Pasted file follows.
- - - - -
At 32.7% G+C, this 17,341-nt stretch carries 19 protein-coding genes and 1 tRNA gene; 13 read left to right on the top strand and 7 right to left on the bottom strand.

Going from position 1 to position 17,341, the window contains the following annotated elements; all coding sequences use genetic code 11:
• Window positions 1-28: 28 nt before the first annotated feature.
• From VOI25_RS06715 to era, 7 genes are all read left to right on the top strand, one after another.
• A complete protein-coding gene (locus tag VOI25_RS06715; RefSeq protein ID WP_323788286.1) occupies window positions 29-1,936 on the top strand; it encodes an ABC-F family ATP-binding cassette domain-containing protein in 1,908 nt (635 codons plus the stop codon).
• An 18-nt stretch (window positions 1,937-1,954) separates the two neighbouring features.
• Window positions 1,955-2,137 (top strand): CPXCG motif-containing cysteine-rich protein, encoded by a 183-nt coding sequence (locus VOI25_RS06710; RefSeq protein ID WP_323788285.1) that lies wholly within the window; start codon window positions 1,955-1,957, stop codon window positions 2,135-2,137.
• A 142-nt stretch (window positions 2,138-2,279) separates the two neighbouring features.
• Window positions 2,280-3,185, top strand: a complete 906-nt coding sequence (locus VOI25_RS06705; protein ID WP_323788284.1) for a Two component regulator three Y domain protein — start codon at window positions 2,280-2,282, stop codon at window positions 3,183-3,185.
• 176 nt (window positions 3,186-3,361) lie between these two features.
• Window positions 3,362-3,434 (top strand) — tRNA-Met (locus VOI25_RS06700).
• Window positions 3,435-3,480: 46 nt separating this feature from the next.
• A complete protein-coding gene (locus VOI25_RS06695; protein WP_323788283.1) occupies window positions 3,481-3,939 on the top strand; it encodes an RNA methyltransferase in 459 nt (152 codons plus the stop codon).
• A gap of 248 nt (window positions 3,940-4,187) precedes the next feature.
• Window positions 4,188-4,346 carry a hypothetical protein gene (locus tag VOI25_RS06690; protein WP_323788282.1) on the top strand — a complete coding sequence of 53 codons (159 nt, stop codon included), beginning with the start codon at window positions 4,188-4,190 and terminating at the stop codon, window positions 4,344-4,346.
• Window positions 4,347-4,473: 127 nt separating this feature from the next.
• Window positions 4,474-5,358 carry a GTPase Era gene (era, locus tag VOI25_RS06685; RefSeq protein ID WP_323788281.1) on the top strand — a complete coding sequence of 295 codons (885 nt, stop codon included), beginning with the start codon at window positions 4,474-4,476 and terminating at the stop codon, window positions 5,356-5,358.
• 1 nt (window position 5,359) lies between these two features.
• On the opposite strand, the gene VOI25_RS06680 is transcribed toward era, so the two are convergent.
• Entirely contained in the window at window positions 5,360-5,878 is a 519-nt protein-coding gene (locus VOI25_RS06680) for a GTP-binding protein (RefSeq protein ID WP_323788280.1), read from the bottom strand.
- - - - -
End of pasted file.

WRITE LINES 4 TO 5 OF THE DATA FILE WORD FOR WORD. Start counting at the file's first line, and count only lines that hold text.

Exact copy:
• From VOI25_RS06715 to era, 7 genes are all read left to right on the top strand, one after another.
• A complete protein-coding gene (locus tag VOI25_RS06715; RefSeq protein ID WP_323788286.1) occupies window positions 29-1,936 on the top strand; it encodes an ABC-F family ATP-binding cassette domain-containing protein in 1,908 nt (635 codons plus the stop codon).